Posted on 31/01/2017 by David
This is a brand new walking series dedicated to you and your pooch, as we pick our favourite dog-friendly North Wales walks. This week we're off to the beach!
North Wales boasts some of the most breathtakingly beautiful coastline in the UK. Whether you prefer to look out over golden sands that stretch for miles, discover secluded bays and hidden rocky coves teeming with wildlife, or like to enjoy dramatic mountain views - one of these coastal walks is bound to make a wonderful day out for you and your pooch.
Remember, that though many of the beaches and coastal paths in the area are dog-friendly, it is worth checking for any dog restrictions before visiting – they tend to vary depending on the season. Also, please bear in mind the Countryside Code while you and your dogs are out enjoying the scenery.
If you love finding new places for walkies with you fur babies - why not take a look at other blogs in the series? We've visited the woods, the riversides and the mountains in winter to find the best dog walks in North Wales for you.
1. Newborough Warren – Anglesey
Newborough Warren is an ideal walking spot at any time of year. Boasting a remote sandy beach, incredible views of the Menai Straight, Snowdonia and the Llyn Peninsula, plus salt marshes, a glorious pine forest, picturesque Llanddwyn Island and even a lighthouse. Phew! It’s certainly got a whole lot going for it!
For a gentle 30 min walk try this simple route:
(From the South of the Island) Follow the main road through the village of Newborough until you reach the roundabout. Turn right and continue on the road until sculpture below and a small car park for the Nature Reserve and Bird Hide.
A sandy path through the local countryside, will bring you quickly to a broad forest track. Here, you can join the Anglesey Coastal Path, which will join the track from your right hand side. The path soon takes you deeper into the forest; listen out for Skylarks nesting in the trees above.
*Dogs aren't allowed on the stretch of beach from the car-park to the island in the summer (May to September) - but there is an equally delightful forest path behind the beach you can use instead.
Dog-friendly restaurant: The Marram Grass
2. The Great Orme – Llandudno
This famous limestone peninsula which dominates the landscape around the seaside town of Llandudno is designated as a Site of Special Scientific Interest and Heritage Coastline.
Rich in industrial heritage, with many sites of archaeological interest and some rather curious Kashmiri goats (they like picnics very much), the Great Orme has lots to offer. The walk around the peninsula is about 6 miles long, but there are many tracks and trails that allow you to explore the beauty of this local landmark and enjoy incredible views from the summit.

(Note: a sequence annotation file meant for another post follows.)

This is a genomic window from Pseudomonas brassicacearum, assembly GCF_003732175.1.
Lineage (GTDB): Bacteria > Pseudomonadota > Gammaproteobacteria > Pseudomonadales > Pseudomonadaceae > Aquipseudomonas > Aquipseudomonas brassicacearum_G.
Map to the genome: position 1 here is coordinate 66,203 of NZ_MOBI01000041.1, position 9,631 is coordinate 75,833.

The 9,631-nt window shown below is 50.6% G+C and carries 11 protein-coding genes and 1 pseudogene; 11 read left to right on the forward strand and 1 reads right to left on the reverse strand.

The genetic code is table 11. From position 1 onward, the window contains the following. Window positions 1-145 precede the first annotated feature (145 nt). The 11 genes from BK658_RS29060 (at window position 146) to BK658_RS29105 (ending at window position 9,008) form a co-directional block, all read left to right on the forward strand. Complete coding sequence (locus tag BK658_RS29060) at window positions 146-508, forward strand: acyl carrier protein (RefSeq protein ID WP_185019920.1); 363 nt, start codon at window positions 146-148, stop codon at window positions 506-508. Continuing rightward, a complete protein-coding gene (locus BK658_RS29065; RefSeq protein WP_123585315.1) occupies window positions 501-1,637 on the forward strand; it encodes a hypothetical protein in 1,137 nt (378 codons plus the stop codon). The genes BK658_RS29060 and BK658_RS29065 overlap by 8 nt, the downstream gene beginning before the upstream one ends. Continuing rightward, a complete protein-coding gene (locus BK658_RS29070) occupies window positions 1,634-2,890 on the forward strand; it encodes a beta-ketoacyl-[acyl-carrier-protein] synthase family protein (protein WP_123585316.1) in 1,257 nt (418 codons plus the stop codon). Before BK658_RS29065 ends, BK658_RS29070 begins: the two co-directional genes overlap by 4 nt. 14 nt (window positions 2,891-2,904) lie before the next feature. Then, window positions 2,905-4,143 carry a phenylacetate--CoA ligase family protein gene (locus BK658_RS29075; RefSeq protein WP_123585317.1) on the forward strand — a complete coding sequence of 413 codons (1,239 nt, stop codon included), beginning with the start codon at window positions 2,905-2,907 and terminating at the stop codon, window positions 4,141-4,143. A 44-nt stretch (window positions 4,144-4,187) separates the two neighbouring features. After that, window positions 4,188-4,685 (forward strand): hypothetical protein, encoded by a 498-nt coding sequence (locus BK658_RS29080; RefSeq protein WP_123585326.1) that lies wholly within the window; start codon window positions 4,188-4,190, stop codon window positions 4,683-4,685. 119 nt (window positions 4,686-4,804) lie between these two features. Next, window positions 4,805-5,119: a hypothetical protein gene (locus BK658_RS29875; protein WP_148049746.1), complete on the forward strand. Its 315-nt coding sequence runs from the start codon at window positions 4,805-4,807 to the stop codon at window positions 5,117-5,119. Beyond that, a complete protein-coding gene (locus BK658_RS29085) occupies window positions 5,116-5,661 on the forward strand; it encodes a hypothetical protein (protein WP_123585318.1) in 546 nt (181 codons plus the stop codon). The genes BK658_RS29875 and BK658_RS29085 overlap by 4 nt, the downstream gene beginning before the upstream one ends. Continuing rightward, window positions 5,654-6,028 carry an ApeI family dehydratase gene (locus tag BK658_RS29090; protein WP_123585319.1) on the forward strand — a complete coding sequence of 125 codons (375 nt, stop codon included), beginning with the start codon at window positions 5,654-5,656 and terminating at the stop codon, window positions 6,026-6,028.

Dog-friendly pie, chips and a pint: The Kings Head
3. Anglesey Coastal Path - Amlwch to Moelfre
Perhaps the loveliest spot on this stretch of coastline is Traeth yr Ora. A secluded sand and shingle beach separated from Lligwy beach by a line of rocks jutting out into the water.
There are many interesting tales associated with this stretch of coastline, as well as the islands which sit just out from the bay. Prisoners Island is visible at low tide between Dulas Island and the shore. Legend states that convicted criminals would be tied to these rocks and left to drown at the tide came in.
If you want a shorter walk, try the reverse route from Lligwy Beach car park.
Walking a mile North of Lligwy beach along the Wales coastal path, which has delightful views of grassy headlands, as well as the beautiful expanse of sea and horizon. You’ll soon reach Traeth yr Ora, which is arguably the best beach in this area of Anglesey.
Dog friendly pub lunch: Kinmel Arms
4. The Edge of Wales Walk - Llyn Peninsula
This 95 mile stretch of coastal path runs right the way around the Llyn Peninsula from Caernarfon to Porthmadog. It combines elements of the Wales Coastal Path and the historic Pilgrims Way which dates back to the pre-Christian era.
With ancient standing stones, Pilgrim Churches, Holy Wells and of course Bardsey Island, this is a rare and unspoilt coastline where wildlife thrives. Expect to see seals, dolphins, sea birds and wild plants abound.
Fear not, if your feet ache just at the thought of such a long hike, the path has been split into sections, so you can enjoy as little or as much as you want to.
For a wonderful coastline ramble with your dog, we’d recommend either the Morfa Nefyn to Tudweiliog stretch or Aberdaron to Mynydd Mawr stretch.
Dog-friendly beachfront beers: Ty Coch Inn
5. Taith Ardudwy - North West Snowdonia
The Ardudwy Way takes in some of the best coastal and mountain views in Wales. It includes a range of prehistoric sites, varied terrain and gives plenty of opportunities to observe rare birds and plant life.
The whole path stretches for 24 miles, but is split across 3 main sections which are all clearly waymarked and easy to access.
The 12 mile section heading north from Harlech to Llandecwyn is our favourite, as the view across the estuary is quite simply, outstanding. Once known as the Kingdom of Merionydd, the region is steeped in ancient history, legend and mythology which makes it an immersive and inspiring hike.
Pack up some essential supplies and get a good meal inside you before you set off, as there are no places to get a drink or food once you are on the path.
Dog-friendly full Welsh breakfast (with views!): Plas Restaurant Harlech
We'd love to hear about your favourite North Wales dog walks - share pictures of your four-legged friends enjoying their day out on Twitter or Facebook and we will feature the best walks and pictures in a future blog.